Membership VP Ken White introduced the five guests, none of whom were there for the first time: Adam Bradley (who came after seeing us at Fort Ward Park); Rob Hartley (director of the Sounds of Aloha Chorus from Honolulu, HI ... who claims to be a friend of Joe Cerutti's); Jim Kirkland (here for the third time); and Chris Clark (chapter member Bill Clark's nephew). Hoping we'd perfected the song during the previous segment, Will then directed the "Harmonizer Welcome Song." And we took a break, which included popsicles obtained by Jack Pitzer and carried in by Lew Klinge (and all the time we thought he had martinis in the cooler ... sigh).
After the break, Alan Wile briefly spoke about the "Harmonizer Hero" program, drew (with some difficulty) the names of six Harmonizers actually in the room, and announced he'd be taking their pictures and asking them to submit information about themselves that may be shared with the membership.
Immediate Past President Brad Jones distributed tickets to the Washington Nationals game on Sunday and briefly made some comments.
Joe Cerutti then presented a program he'd given at the Youth Harmony Camp entitled, "Under The Barbershop Umbrella." His presentation was sprinkled liberally with musical "clips" of various songs, arrangements, artists, etc., to illustrate what is and what is not barbershop. Clearly barbershop is four part a cappella vocal music. It must be homophonic, with the melody in the second (lead) voice. and capable of being easily sung. He covered what is and is not contestable and made clear that virtually any type of song (Elvis, pop, Beatles, Michael Jackson, ragtime, classical, punk, jazz, Broadway, swing, and even a march) can be arranged in the barbershop style and, therefore, would qualify as barbershop. He concluded by saying that barbershop is not a musical genre but is a style of arranging music. The point made to those who attended the Youth Camp was that barbershop songs are not just "My Wild Irish Rose," etc., as almost anything can be arranged to be under the barbershop umbrella, 'though not all will be contestable. [Sure hope I got most of this right; if not, I'm sure to hear about it!]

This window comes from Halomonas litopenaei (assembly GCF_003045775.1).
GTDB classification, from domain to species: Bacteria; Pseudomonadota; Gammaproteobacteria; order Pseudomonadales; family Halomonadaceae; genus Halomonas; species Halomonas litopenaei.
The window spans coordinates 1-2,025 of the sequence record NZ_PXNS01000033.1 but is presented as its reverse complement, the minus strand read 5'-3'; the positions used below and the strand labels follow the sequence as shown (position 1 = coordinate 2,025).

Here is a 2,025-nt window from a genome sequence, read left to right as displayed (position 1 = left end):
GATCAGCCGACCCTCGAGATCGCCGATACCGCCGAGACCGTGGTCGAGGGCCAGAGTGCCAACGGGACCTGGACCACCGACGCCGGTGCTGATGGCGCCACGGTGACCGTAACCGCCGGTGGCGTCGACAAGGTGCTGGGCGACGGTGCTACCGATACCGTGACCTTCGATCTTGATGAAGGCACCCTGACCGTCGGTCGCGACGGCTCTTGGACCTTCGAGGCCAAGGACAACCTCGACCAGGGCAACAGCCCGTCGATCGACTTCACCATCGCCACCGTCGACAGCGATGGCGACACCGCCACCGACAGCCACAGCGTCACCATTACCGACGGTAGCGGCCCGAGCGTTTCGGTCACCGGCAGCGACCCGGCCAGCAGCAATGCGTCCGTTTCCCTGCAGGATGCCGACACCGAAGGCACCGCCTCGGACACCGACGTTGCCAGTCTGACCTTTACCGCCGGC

Joe explained that he returned from his week's cruise (sharing directing/coaching honors with Cindy Hansen) with just time enough to shower, wash clothes, and repack before heading to Category School on Wednesday morning ... to be followed by a week at Harmony University (at Missouri State Western University in St. Joseph, MO). A quick survey indicated about six Harmonizer will be joining him there (only 6? seems a bit low). New songs will be introduced upon his return as will preparations for our show at Market Square (Friday, August 13th).
Visiting from Damascus, Syria, former Assistant Director Chuck Hunter was asked to teach a tag. He did -- to the song "I'd Love To Live In Loveland." Good job, Chuck ... hurry back!
Another Harmonizer we don't see very often was with us tonight -- Jerry Kindred. We love to have our inactive members visit with us ... and hope more will chose to do so in the weeks and months ahead.
Ken White won the "50-50" and took us out by leading us in "Keep The Whole World Singing." Chairs and tables and our own equipment were put away before members departed for home ... or the afterglow at the 815 South Washington watering hole and late night eatery.
Until next time – editorjack!
(This message is prepared for your review if you were there, for your information if you had to miss, and as a historical record of the great things going on each week at an Alexandria Harmonizer Chapter meeting. —Ye Ed.)